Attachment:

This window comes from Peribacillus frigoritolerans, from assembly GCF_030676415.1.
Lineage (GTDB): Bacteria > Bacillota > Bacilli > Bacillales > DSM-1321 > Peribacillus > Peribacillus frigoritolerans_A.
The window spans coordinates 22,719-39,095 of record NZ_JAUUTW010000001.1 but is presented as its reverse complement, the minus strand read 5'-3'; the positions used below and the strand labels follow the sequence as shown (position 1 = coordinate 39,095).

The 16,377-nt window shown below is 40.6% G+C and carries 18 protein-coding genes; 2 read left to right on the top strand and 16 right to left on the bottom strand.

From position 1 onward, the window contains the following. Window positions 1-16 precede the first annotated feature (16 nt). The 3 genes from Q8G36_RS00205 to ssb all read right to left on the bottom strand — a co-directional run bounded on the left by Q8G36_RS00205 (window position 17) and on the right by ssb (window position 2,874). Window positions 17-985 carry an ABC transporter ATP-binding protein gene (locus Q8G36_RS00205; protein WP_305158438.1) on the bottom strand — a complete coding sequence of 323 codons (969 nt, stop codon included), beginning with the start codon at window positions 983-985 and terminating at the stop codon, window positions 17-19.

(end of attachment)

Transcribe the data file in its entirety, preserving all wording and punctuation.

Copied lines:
This window comes from Peribacillus frigoritolerans, from assembly GCF_030676415.1.
Lineage (GTDB): Bacteria > Bacillota > Bacilli > Bacillales > DSM-1321 > Peribacillus > Peribacillus frigoritolerans_A.
The window spans coordinates 22,719-39,095 of record NZ_JAUUTW010000001.1 but is presented as its reverse complement, the minus strand read 5'-3'; the positions used below and the strand labels follow the sequence as shown (position 1 = coordinate 39,095).

The 16,377-nt window shown below is 40.6% G+C and carries 18 protein-coding genes; 2 read left to right on the top strand and 16 right to left on the bottom strand.

From position 1 onward, the window contains the following. Window positions 1-16 precede the first annotated feature (16 nt). The 3 genes from Q8G36_RS00205 to ssb all read right to left on the bottom strand — a co-directional run bounded on the left by Q8G36_RS00205 (window position 17) and on the right by ssb (window position 2,874). Window positions 17-985 carry an ABC transporter ATP-binding protein gene (locus Q8G36_RS00205; protein WP_305158438.1) on the bottom strand — a complete coding sequence of 323 codons (969 nt, stop codon included), beginning with the start codon at window positions 983-985 and terminating at the stop codon, window positions 17-19.